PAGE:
BTW, I've covered numbers in several previous tips, too.

Korean Translation Tip: The Lowdown on Korean Alphabetical Order

I’m occasionally asked if Korean has an alphabetical order.  Yes, it does!

There are officially 24 letters in the Korean alphabet, but here are the 14 used to separate a printed Korean dictionary into sections.

ㄱ ㄴ ㄷ ㄹ ㅁ ㅂ ㅅ ㅇ ㅈ ㅊ ㅋ ㅌ ㅍ ㅎ

The above sequence is the basic set of consonants. However, five of these can be doubled (called "tense consonants").

That gets us to this new sequence.

ㄱ ㄲ ㄴ ㄷ ㄸ ㅁ ㅂ ㅃ ㅅ ㅆ ㅇ ㅈ ㅉ ㅊ ㅋ ㅌ ㅍ ㅎ

Are we done? No…

I won't try to explain why, but all of the vowels are filed under the ㅇ consonant and there is an order to those also. The bare-bones order is ㅏ ㅓ ㅗ ㅜ ㅡㅣ.

So, version #3:

ㄱ ㄲ ㄴ ㄷ ㄸ ㅁ ㅂ ㅃ ㅅ ㅆ ㅇ (ㅏ ㅓ ㅗ ㅜ ㅡㅣ) ㅈ ㅉ ㅊ ㅋ ㅌ ㅍ ㅎ

This is the basic sequence of the 24 "official" Korean letters in Korean alphabetical order.

However, hold on to your seats; we're about to go extreme…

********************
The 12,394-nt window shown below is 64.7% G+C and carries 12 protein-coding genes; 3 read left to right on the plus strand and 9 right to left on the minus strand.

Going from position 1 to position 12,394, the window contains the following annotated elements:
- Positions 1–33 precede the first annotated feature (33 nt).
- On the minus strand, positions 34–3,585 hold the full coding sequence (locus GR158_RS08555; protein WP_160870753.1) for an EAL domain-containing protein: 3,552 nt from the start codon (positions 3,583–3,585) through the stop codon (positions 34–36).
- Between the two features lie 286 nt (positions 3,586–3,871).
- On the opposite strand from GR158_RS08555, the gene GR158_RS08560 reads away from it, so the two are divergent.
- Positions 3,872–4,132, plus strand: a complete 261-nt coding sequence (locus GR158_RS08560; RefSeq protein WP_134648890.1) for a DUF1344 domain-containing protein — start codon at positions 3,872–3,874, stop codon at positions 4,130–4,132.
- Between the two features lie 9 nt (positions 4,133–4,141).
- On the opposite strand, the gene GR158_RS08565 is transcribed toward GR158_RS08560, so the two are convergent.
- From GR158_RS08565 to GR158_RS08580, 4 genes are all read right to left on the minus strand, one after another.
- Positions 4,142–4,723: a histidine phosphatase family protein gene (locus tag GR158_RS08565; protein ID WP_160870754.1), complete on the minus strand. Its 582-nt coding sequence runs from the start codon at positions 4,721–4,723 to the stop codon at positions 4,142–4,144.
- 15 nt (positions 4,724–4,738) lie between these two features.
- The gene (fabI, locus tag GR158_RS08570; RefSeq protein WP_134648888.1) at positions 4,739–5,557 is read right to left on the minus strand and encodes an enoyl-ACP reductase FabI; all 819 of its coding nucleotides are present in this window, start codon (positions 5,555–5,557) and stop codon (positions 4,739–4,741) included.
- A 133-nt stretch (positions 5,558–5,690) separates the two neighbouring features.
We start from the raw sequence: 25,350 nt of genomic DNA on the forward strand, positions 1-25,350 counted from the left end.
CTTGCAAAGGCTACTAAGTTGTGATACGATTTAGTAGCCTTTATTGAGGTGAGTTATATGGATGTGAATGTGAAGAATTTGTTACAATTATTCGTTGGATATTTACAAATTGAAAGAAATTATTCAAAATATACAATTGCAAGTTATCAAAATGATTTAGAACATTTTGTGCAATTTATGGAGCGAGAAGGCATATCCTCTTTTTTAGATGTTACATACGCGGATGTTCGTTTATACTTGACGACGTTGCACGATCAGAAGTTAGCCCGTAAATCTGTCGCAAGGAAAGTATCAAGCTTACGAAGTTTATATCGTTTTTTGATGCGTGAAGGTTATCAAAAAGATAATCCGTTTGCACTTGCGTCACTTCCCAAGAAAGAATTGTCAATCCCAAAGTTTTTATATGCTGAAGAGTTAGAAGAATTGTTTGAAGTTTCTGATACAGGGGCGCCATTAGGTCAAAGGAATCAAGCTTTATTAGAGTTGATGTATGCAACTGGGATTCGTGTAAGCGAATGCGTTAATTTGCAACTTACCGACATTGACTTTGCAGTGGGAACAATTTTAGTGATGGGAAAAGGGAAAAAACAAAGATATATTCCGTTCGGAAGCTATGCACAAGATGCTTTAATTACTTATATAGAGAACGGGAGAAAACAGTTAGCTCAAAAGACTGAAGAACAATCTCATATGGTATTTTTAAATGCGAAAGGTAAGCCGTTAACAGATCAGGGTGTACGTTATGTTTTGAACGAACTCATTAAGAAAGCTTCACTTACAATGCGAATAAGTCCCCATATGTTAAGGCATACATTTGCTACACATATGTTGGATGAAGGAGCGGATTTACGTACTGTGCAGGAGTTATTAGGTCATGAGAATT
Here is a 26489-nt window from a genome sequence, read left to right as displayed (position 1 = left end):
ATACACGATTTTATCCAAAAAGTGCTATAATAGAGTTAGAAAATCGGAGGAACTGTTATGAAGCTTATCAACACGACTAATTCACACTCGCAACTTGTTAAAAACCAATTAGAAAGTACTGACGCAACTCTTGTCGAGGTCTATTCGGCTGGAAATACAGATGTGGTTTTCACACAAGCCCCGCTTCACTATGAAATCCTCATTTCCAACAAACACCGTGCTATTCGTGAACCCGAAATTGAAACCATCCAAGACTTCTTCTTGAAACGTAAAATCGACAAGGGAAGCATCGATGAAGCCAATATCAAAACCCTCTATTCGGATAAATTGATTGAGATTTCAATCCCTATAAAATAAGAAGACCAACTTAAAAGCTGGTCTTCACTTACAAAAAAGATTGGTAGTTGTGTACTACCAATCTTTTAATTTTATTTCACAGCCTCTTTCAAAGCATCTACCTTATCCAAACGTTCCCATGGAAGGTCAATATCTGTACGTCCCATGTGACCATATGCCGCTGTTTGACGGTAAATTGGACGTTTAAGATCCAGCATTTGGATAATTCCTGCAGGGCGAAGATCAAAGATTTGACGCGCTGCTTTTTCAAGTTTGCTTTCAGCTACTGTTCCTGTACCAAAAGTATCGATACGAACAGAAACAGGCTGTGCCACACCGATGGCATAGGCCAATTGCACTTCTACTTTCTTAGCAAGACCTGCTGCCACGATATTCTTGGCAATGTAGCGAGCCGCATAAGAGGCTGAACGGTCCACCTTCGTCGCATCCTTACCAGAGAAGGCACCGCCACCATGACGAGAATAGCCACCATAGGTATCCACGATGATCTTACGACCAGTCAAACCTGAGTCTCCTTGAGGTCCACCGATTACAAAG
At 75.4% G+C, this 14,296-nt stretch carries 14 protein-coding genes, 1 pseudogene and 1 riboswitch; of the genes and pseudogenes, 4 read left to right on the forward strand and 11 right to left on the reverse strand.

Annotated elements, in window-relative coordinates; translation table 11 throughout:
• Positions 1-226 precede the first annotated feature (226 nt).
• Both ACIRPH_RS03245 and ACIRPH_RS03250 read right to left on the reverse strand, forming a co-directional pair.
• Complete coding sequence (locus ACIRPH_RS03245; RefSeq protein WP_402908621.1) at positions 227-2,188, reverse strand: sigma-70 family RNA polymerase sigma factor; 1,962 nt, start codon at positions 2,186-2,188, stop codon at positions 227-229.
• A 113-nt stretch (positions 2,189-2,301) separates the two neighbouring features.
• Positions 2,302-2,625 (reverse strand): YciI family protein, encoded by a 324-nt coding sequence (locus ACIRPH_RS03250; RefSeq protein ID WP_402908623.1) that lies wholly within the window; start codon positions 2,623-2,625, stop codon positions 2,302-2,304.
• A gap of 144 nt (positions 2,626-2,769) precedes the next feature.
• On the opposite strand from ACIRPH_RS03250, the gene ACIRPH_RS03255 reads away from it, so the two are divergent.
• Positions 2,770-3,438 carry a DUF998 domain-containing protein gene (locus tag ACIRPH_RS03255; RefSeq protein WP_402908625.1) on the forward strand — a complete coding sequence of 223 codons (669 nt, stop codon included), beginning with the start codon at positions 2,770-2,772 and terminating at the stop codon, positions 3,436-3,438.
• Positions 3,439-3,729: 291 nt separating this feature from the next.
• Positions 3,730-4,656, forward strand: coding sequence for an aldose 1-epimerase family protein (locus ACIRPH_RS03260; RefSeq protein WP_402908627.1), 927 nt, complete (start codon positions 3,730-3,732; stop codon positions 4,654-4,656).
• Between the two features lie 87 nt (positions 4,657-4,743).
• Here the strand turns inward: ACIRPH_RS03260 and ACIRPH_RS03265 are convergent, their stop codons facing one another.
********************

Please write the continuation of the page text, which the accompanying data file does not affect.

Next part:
There are two additional ways to complicate things, and these also factor into alphabetical order.

That's because four of the six basic vowels can also be combined with a "y" sound (ㅏㅑ ㅓ ㅕ ㅗ ㅛ ㅜ ㅠ ㅡㅣ; these are called "iotized vowels"), which results in this new expanded list.

ㄱ ㄲ ㄴ ㄷ ㄸ ㅁ ㅂ ㅃ ㅅ ㅆ ㅇ(ㅏㅑ ㅓ ㅕ ㅗ ㅛ ㅜ ㅠ ㅡㅣ) ㅈ ㅉ ㅊ ㅋ ㅌ ㅍ ㅎ

And then there are 11 more ways that the vowels can be combined with each other (called "dipthongs" apparently).

ㅐㅒ ㅔ ㅖㅘ ㅙ ㅚ ㅝ ㅞ ㅟㅢ

Thus, the exhaustive list (of more than 24!) goes like this:

ㄱ ㄲ ㄴ ㄷ ㄸ ㅁ ㅂ ㅃ ㅅ ㅆ ㅇ(ㅏㅐㅑ ㅒㅓㅔ ㅕㅖ ㅗ ㅘ ㅙ ㅚ ㅛ ㅜ ㅝ  ㅞ ㅟ ㅠ ㅡ ㅢㅣ) ㅈ ㅉ ㅊ ㅋ ㅌ ㅍ ㅎ

If this seems too complicated, just check out the following tip to keep things simple.

Korean Translation Tip – You can quickly alphabetize Korean in Excel if you've got the Korean language support installed. Just put your list of words/phases into a column, select the column, and then choose Sort in the Data menu. It's the exact same process as sorting alphabetically in English. Excel's already got those complicated alphabetizing rules figured out. (Major CAT tools such as memoQ also do a fine job of sorting segments in Korean alphabetical order.)